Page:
Russia has announced the construction of a new network of high-speed trains to criss-cross the country, in order to allay concerns of football fans about the long distances between the World Cup’s host cities.
When it was announced that Russia would host the 2018 FIFA World Cup, critics immediately voiced their concerns over the long distance travel that would be required, saying it would be expensive and tiring for supporters.
However, Russia’s government has said that all fans that can produce a ticket for games will be allowed to travel on the new high-speed trains free of charge.
Currently, the traveling time by rail between Moscow and Yekaterinburg, the furthest-flung host city which sits at the foot of the Urals, is around 26 hours. The new trains are expected to reduce that time significantly, by as much as 18 hours.
Alexander Misharin, the governor of Yekaterinburg, explained “the new high-speed trains should be able to reduce the traveling time to between 7 and 8 hours instead”.
Yekaterinburg has not yet been officially confirmed as a host city. Right now it is just one of 13 proposed venues, but if confirmed, then fans and players alike could be forced to travel over 3,000km between the eastern city and the western enclave of Kaliningrad on the Baltic coast, another proposed venue.
However, Misharin claims it is not too big a deal. “On the contrary”, he explained, “we are offering fans something unique and very, very special. They will be able to ride in comfortable overnight trains and take in some breathtaking countryside as they travel. And best of all, it will be completely free of charge”.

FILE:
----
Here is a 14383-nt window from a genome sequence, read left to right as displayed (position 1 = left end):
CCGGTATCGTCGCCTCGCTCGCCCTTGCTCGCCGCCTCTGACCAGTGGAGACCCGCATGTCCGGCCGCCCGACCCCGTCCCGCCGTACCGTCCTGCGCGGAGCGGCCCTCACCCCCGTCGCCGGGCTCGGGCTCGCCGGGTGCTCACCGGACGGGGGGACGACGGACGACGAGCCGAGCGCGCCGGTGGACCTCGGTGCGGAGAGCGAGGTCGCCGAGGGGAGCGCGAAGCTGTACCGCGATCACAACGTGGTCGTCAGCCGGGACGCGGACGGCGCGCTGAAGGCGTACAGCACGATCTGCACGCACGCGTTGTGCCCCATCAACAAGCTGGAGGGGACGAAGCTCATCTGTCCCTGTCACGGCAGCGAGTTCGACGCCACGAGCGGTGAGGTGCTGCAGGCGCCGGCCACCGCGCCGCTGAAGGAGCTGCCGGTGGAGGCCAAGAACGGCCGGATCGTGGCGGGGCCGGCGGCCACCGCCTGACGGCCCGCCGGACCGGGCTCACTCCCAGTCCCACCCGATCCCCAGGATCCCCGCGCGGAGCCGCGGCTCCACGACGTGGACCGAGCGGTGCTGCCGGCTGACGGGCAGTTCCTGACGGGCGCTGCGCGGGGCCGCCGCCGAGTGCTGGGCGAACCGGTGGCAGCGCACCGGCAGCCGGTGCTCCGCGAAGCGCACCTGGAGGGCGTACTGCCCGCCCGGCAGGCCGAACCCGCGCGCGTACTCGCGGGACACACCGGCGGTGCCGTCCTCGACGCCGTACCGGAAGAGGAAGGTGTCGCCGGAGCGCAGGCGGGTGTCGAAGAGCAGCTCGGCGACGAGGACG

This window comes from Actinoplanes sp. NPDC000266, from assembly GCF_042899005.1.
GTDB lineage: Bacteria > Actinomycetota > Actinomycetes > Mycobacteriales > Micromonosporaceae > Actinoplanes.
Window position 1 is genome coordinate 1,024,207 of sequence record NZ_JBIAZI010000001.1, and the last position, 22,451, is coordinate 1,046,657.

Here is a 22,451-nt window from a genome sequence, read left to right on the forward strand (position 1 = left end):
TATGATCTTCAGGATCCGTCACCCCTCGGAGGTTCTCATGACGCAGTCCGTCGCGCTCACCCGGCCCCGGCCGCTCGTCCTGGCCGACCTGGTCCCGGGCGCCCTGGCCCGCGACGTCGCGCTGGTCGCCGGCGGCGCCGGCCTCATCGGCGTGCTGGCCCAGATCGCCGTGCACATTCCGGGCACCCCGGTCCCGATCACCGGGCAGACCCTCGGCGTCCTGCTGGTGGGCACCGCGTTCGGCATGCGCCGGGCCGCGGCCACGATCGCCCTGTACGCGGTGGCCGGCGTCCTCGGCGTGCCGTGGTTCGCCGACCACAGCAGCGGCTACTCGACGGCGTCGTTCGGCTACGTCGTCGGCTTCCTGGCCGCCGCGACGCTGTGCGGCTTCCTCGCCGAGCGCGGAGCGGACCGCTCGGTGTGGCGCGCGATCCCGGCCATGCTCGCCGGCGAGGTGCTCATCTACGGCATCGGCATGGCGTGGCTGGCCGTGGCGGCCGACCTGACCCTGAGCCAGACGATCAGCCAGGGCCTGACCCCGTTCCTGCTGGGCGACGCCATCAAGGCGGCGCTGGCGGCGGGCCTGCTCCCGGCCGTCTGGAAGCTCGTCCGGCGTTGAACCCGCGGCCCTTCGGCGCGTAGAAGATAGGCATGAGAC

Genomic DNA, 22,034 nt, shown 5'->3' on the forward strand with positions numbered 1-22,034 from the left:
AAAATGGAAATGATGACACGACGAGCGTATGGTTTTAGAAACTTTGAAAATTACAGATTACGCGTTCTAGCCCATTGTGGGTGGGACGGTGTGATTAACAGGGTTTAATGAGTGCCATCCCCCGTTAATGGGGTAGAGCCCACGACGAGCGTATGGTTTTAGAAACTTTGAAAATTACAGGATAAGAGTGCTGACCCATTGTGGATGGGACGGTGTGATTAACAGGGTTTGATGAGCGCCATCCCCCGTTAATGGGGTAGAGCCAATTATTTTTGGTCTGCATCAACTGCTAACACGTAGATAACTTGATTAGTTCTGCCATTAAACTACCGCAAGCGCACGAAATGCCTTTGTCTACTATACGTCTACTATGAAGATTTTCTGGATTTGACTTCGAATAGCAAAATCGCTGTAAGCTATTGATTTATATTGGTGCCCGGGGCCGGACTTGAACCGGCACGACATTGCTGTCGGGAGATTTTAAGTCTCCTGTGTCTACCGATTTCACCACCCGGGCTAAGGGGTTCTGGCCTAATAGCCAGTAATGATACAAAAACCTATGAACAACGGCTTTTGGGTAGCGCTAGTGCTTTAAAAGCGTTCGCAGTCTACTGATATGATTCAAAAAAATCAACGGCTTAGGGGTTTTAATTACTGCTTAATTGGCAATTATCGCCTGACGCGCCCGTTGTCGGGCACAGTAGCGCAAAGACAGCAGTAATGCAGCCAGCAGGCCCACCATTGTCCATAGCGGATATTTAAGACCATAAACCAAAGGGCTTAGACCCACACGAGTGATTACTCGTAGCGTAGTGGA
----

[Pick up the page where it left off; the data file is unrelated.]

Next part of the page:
Insiders say that Yekaterinburg is almost certain to be confirmed as a host city, as the original plan called for the whole country to take part in the spectacle. With Yekaterinburg being the only proposed site that isn’t located in European Russia, it’s practically a given it will be chosen, according to Misharin.
“If Yekaterinburg is not chosen, it would mean excluding eastern Russia, and that is not going to happen” he explained.
There is another reason why he is so confident as well. Tourism chiefs are hoping that the tournament will help put the Urals region on the map, so to speak, as Russia seeks to expand its growing tourism industry into more, rarely traveled areas of the country.